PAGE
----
WINCHESTER — Frederick County Public Schools Finance Director Patty Camery told the School Board on Tuesday night during its business meeting that the division could lose $2,056,000 in state funding this fiscal year because of the coronavirus pandemic. It could also save $1,057,000 from schools being closed since mid-March over virus concerns.
But the numbers are subject to change.
“I have to tell you right off that I don’t particularly like giving this report ... because things are so uncertain in this time and place,” Camery said. “If things were more settled, this report would not be a problem at all.”
Of the $2,056,000 in possible lost state revenue, Camery said $1,756,000 would be from state lottery funds and $300,000 from states sales tax, both of which have been hit hard by the pandemic. She said it’s possible the lost state lottery money could be split between this fiscal year and FY21.
Camery added that the closure of schools since mid-March to prevent the spread of the coronavirus could save the school division about $450,000 in utility bills, $260,000 in substitute teacher pay, $200,000 for fuel, $125,000 for temporary part-time wages and $22,000 in overtime pay.
Camery also said the division expects to receive up to an estimated $1.1 million in federal stimulus aid as a result of COVID-19. But she noted the division must reach out to non-public schools in the area and ask if they want a portion of that funding as well.
What remains unknown is if there will be more costs to the division in FY20 and FY21 stemming from the coronavirus.
“What’s happened is when people said, ‘Well, you should have savings in fuel because your buses aren’t running.’ That is true, but what’s happened is our expenditures have just shifted, so what was once things we paid for now, things we never expected to pay for, we’re having to pay for,” Camery said. “As the education of our students has changed, so have those expenditures to match that change.”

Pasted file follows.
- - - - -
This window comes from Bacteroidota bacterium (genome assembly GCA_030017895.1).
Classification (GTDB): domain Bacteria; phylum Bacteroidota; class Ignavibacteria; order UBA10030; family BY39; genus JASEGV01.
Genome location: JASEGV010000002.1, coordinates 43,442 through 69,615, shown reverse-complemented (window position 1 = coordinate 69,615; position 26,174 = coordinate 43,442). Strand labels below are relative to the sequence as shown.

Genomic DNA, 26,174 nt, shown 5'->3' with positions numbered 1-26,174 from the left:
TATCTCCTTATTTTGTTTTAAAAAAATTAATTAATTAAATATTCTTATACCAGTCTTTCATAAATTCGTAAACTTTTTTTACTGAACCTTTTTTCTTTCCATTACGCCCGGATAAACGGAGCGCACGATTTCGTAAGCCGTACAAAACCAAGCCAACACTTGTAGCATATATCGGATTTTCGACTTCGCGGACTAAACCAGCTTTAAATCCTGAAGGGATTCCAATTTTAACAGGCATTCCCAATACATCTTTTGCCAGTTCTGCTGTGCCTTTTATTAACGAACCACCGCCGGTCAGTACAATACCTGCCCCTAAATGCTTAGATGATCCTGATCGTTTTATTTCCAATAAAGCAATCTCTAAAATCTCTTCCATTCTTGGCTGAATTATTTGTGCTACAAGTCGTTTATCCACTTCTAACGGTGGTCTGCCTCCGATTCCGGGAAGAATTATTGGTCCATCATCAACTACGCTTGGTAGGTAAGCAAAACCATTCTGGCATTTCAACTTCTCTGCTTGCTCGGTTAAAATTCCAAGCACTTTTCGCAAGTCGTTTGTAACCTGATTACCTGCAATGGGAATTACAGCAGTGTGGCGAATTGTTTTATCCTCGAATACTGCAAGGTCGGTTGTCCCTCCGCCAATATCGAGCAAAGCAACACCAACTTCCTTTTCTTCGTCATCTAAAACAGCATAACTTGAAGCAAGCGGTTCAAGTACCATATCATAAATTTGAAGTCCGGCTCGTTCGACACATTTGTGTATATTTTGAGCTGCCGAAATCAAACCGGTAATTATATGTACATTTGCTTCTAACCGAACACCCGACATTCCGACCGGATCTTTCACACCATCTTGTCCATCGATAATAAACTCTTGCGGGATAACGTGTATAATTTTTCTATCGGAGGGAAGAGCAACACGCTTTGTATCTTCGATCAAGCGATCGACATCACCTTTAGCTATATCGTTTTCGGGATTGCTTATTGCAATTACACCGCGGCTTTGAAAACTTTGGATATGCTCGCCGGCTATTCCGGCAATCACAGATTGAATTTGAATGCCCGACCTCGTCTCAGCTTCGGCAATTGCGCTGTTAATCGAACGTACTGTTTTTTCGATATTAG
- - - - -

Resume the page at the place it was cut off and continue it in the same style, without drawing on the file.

Some of these unanticipated expenditures could include purchasing personal protective equipment (PPE) and additional cleaning supplies. The division may also have to cover the cost of more than $200,000 in unemployment filings. There’s also the possibility the division may need to replace some laptops and textbooks that aren’t returned by high school seniors or students who move out of the county. Or equipment could fail after sitting idle during the closure. And there could be additional costs if more licenses are needed to purchase longer access for online learning programs in the fall or beyond, should the coronavirus continue to keep students out of school.
The board did not take any action on Camery’s report.
Attending the board’s regular business meeting at the division’s administration building on Tuesday night included Frederick Superintendent David Sovine, School Board Chairman Jay Foreman, Vice Chairman Michael Lake and members Brandon Monk, Brian Hester, Bradley Comstock, Shontyá Washington and Frank Wright. The meeting was broadcast online to Facebook Live.